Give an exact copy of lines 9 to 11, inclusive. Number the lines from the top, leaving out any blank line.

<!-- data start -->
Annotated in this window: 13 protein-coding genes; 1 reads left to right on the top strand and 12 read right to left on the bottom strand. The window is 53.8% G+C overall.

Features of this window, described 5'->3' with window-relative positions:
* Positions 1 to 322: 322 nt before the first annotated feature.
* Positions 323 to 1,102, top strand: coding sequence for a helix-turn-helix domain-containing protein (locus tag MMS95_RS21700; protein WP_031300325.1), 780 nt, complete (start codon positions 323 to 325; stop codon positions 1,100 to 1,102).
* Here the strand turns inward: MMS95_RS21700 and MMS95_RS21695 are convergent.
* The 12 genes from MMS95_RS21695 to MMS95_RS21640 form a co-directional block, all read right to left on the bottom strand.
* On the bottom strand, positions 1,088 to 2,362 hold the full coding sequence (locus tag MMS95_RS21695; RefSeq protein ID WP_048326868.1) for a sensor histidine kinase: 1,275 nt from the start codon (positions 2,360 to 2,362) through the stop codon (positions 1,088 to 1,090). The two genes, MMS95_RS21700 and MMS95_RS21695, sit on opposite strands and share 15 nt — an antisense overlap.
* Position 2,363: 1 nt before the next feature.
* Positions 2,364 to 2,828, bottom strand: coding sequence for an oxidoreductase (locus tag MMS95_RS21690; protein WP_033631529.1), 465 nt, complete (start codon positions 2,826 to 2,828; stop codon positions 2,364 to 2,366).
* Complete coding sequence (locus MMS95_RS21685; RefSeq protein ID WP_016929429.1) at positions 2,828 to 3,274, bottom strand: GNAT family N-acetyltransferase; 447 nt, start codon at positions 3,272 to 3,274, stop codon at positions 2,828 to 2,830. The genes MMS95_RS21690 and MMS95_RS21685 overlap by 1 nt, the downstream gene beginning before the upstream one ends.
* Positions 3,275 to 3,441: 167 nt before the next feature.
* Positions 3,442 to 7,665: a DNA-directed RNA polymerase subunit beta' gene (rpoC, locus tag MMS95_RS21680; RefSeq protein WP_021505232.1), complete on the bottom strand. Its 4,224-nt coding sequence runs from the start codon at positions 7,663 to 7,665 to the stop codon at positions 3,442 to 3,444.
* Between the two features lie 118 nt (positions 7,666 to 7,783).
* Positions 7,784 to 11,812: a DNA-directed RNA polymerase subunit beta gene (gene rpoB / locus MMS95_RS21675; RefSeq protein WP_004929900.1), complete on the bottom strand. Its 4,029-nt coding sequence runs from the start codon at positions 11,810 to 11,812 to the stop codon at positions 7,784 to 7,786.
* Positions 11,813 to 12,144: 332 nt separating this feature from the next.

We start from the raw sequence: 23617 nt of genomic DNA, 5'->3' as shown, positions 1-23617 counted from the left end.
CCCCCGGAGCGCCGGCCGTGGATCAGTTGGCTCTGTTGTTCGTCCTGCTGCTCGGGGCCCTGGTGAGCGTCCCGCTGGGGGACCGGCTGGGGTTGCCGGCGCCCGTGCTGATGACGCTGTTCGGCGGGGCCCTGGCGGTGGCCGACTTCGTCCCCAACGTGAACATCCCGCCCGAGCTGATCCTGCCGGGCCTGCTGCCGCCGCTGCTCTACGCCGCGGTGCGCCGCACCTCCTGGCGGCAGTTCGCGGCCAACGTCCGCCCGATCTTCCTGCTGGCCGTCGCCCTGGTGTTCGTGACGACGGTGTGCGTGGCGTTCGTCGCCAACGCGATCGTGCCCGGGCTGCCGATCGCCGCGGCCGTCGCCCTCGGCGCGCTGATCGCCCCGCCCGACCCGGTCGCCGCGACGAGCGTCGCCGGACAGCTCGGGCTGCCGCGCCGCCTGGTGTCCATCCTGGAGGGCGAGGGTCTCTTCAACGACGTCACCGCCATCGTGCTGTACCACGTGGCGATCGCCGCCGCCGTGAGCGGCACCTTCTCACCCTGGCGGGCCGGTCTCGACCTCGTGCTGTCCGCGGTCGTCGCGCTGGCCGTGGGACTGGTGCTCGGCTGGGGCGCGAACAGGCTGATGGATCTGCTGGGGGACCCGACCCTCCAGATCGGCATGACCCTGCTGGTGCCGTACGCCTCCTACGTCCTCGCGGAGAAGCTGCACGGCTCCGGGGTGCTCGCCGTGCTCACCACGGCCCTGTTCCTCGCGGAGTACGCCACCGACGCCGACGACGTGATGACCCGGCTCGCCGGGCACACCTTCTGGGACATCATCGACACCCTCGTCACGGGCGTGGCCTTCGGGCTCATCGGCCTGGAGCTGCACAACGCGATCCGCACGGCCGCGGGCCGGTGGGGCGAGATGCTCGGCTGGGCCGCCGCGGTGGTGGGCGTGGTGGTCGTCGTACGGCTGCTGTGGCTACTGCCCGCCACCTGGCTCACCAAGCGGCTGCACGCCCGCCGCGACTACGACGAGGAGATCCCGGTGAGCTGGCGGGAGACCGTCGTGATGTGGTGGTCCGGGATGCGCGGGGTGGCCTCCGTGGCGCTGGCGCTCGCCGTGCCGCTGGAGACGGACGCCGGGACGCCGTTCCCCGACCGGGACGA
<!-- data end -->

* Positions 2,364 to 2,828, bottom strand: coding sequence for an oxidoreductase (locus tag MMS95_RS21690; protein WP_033631529.1), 465 nt, complete (start codon positions 2,826 to 2,828; stop codon positions 2,364 to 2,366).
* Complete coding sequence (locus MMS95_RS21685; RefSeq protein ID WP_016929429.1) at positions 2,828 to 3,274, bottom strand: GNAT family N-acetyltransferase; 447 nt, start codon at positions 3,272 to 3,274, stop codon at positions 2,828 to 2,830. The genes MMS95_RS21690 and MMS95_RS21685 overlap by 1 nt, the downstream gene beginning before the upstream one ends.
* Positions 3,275 to 3,441: 167 nt before the next feature.